NHTSA Recalls 2.1 Million Cars Over Defective Airbags

NHTSA Recalls 2.1 Million Cars Over Defective Airbags

by / Monday, 02 February 2015 / Published in Defective Products

On January 31, 2015, the National Highway Traffic Safety Administration (NHTSA) announced a recall for 2.1 million cars due to defective electronic control units in airbags, which could cause airbags to deploy unintentionally. The recall includes the following models of vehicles: 2002-2003 Jeep Liberty, 2002-2004 Jeep Grand Cherokee, 2003-2004 Honda Odyssey, 2003 Acura MDX, 2003-2004 Pontiac Vibe, Dodge Viper, Toyota Corolla, Toyota Matrix, and Toyota Avalon.

The defective electronic control devices were manufactured by TRW Automotive Holdings and have caused over 400 unintentional airbag deployments, causing some injuries. Recalls were issued over these devices in 2012, 2013, and 2014, but some vehicles still had their airbags deploy unintentionally despite having the repair made. It is not yet known when the new repair will be available, but the NHTSA said it could potentially take several months for companies to have enough parts needed to make the repairs. If your car has not yet been repaired under the previous recalls, it is still recommended to have the older repair made because it will significantly reduce the risk of your airbags deploying inadvertently.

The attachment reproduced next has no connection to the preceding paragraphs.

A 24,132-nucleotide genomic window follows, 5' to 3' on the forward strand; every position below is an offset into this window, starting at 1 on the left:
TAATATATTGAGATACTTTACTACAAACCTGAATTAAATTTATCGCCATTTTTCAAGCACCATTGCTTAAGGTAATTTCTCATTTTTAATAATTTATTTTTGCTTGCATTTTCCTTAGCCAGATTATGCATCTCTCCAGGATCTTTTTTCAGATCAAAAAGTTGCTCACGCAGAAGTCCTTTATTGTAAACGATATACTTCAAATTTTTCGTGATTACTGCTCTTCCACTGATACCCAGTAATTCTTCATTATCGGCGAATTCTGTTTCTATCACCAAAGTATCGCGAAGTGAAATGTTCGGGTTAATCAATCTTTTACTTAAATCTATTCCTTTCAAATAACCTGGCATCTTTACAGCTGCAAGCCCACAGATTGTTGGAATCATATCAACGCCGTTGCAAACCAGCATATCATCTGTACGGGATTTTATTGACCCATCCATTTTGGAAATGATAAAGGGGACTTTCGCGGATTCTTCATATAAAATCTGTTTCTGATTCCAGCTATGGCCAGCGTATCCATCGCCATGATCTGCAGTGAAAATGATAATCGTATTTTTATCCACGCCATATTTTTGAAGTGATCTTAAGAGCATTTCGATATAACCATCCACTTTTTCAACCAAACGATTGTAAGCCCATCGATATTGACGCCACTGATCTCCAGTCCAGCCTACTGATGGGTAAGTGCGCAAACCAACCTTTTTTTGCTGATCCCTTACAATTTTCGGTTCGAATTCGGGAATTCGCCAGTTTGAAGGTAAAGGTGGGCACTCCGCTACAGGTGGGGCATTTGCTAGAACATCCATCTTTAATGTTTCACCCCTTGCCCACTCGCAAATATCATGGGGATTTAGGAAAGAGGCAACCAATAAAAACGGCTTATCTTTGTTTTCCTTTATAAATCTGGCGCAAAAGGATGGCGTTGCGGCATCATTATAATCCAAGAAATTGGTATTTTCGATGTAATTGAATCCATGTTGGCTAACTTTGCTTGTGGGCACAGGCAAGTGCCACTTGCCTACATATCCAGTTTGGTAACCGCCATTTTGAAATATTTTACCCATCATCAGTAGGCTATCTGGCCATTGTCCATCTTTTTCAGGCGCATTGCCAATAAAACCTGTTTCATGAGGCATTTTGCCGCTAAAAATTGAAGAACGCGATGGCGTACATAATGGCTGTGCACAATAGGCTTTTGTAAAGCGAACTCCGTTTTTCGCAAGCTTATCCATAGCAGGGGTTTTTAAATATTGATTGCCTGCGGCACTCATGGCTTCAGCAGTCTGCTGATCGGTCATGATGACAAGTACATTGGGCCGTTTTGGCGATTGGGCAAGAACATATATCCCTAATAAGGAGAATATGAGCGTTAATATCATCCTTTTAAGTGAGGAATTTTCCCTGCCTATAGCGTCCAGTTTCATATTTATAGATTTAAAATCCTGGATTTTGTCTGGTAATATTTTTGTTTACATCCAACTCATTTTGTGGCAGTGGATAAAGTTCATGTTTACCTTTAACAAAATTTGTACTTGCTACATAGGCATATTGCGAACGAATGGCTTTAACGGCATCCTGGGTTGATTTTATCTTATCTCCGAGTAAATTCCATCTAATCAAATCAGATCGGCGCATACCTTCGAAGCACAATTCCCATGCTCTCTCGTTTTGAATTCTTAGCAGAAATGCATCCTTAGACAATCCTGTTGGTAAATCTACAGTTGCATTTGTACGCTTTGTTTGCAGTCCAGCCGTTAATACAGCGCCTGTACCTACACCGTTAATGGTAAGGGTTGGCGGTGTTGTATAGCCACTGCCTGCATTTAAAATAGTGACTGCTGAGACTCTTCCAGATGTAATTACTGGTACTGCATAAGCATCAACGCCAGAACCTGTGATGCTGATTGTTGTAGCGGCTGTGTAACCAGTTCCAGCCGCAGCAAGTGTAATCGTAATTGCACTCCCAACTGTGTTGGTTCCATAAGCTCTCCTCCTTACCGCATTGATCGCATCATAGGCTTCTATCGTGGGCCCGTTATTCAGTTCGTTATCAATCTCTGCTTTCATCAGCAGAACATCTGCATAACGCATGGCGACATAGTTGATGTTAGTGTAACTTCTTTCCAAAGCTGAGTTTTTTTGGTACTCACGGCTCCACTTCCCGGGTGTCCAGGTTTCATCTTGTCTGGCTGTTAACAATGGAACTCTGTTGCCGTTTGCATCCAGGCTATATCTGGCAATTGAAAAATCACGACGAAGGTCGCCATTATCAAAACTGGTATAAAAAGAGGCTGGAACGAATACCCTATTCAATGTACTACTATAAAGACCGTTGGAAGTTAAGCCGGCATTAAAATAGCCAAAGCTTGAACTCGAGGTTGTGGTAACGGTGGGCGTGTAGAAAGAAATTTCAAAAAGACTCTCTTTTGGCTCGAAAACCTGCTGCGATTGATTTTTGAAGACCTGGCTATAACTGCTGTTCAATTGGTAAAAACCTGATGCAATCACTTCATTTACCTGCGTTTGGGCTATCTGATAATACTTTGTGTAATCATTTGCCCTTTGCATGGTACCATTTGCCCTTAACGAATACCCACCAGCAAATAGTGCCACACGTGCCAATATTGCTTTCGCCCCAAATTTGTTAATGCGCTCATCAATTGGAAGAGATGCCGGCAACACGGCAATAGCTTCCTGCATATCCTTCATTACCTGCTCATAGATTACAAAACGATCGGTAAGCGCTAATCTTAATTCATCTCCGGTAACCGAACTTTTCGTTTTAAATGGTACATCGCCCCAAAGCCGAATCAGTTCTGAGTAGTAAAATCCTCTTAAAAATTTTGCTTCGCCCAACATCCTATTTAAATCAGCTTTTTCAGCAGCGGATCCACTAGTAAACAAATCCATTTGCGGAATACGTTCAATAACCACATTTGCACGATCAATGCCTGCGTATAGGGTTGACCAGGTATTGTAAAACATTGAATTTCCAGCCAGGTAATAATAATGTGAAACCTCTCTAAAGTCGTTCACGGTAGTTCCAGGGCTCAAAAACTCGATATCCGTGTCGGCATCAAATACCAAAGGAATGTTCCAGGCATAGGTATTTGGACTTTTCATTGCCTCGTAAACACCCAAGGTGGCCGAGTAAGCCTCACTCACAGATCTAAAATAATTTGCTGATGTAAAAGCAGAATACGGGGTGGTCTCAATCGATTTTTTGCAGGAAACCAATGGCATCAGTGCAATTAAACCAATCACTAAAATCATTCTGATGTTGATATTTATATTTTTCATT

Although this recall includes many vehicles previously recalled because of defective air bag inflators manufactured by Takata, the recall over the TRW electronic control units is a separate recall and is not directly related to the Takata recall. Approximately 1.2 million of the cars impacted by the TRW recall were also part of the Takata recalls. If your car was part of the previous Takata recall and you had the issue repaired, it is still advisable to bring your car back in for the new TRW repair. 39 of the reported unintentional airbag deployments happened in vehicles that had already been repaired under the Takata recall.

If your car is part of the TRW recall, it is not recommended you disable your airbags while you wait for the repair to become available. According to the NHTSA, the odds of being in a car accident where your life could be saved by an airbag are far greater than having your airbag randomly deploy because of defective parts.

Owners of recalled cars should be receiving a recall notice in the mail in the near future. If you think your car might be part of the recall but don’t get a notice in the mail, Safercar.gov has a tool that will let you see if any recalls have been issued for your car within the past 15 years by entering your car’s VIN number. Your VIN is a 17-character combination of numbers and letters and can be found on a small plate located inside the front windshield, on your car’s registration, or on your proof of insurance card. You can also contact your local dealership and they will be able to help you find out if your car has been recalled. If you have any questions about the recall, you can call the NHTSA at 1-800-424-9153.

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